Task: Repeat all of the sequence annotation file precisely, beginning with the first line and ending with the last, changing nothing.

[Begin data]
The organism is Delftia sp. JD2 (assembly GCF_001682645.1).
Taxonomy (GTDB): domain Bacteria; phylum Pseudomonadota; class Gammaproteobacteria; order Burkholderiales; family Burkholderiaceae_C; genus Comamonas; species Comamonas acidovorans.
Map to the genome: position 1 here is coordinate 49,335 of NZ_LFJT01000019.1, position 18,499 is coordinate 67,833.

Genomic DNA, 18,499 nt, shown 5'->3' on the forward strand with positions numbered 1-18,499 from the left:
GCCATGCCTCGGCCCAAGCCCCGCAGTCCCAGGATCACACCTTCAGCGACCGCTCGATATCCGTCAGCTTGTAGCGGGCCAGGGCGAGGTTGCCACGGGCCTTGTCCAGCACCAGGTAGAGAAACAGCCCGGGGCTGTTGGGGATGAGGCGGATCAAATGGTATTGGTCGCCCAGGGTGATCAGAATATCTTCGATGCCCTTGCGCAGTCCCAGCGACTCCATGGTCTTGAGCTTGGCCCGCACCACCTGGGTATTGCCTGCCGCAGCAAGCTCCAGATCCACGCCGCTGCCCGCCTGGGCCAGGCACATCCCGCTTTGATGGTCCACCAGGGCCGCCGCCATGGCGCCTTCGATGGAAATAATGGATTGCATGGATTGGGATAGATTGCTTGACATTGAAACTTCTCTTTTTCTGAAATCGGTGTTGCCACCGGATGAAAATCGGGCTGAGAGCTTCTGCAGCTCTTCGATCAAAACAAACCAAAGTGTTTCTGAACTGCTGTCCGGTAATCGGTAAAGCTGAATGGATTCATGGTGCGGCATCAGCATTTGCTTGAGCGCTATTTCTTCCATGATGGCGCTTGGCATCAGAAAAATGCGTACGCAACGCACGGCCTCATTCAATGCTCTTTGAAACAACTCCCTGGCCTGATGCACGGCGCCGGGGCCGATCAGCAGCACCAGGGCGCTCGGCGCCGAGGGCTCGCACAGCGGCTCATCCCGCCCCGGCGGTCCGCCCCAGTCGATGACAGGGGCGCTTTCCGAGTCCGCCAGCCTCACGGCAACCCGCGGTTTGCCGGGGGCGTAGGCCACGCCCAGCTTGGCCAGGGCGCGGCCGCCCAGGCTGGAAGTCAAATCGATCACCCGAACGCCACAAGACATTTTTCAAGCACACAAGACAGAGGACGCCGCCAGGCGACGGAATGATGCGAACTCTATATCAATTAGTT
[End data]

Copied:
The organism is Delftia sp. JD2 (assembly GCF_001682645.1).
Taxonomy (GTDB): domain Bacteria; phylum Pseudomonadota; class Gammaproteobacteria; order Burkholderiales; family Burkholderiaceae_C; genus Comamonas; species Comamonas acidovorans.
Map to the genome: position 1 here is coordinate 49,335 of NZ_LFJT01000019.1, position 18,499 is coordinate 67,833.

Genomic DNA, 18,499 nt, shown 5'->3' on the forward strand with positions numbered 1-18,499 from the left:
GCCATGCCTCGGCCCAAGCCCCGCAGTCCCAGGATCACACCTTCAGCGACCGCTCGATATCCGTCAGCTTGTAGCGGGCCAGGGCGAGGTTGCCACGGGCCTTGTCCAGCACCAGGTAGAGAAACAGCCCGGGGCTGTTGGGGATGAGGCGGATCAAATGGTATTGGTCGCCCAGGGTGATCAGAATATCTTCGATGCCCTTGCGCAGTCCCAGCGACTCCATGGTCTTGAGCTTGGCCCGCACCACCTGGGTATTGCCTGCCGCAGCAAGCTCCAGATCCACGCCGCTGCCCGCCTGGGCCAGGCACATCCCGCTTTGATGGTCCACCAGGGCCGCCGCCATGGCGCCTTCGATGGAAATAATGGATTGCATGGATTGGGATAGATTGCTTGACATTGAAACTTCTCTTTTTCTGAAATCGGTGTTGCCACCGGATGAAAATCGGGCTGAGAGCTTCTGCAGCTCTTCGATCAAAACAAACCAAAGTGTTTCTGAACTGCTGTCCGGTAATCGGTAAAGCTGAATGGATTCATGGTGCGGCATCAGCATTTGCTTGAGCGCTATTTCTTCCATGATGGCGCTTGGCATCAGAAAAATGCGTACGCAACGCACGGCCTCATTCAATGCTCTTTGAAACAACTCCCTGGCCTGATGCACGGCGCCGGGGCCGATCAGCAGCACCAGGGCGCTCGGCGCCGAGGGCTCGCACAGCGGCTCATCCCGCCCCGGCGGTCCGCCCCAGTCGATGACAGGGGCGCTTTCCGAGTCCGCCAGCCTCACGGCAACCCGCGGTTTGCCGGGGGCGTAGGCCACGCCCAGCTTGGCCAGGGCGCGGCCGCCCAGGCTGGAAGTCAAATCGATCACCCGAACGCCACAAGACATTTTTCAAGCACACAAGACAGAGGACGCCGCCAGGCGACGGAATGATGCGAACTCTATATCAATTAGTT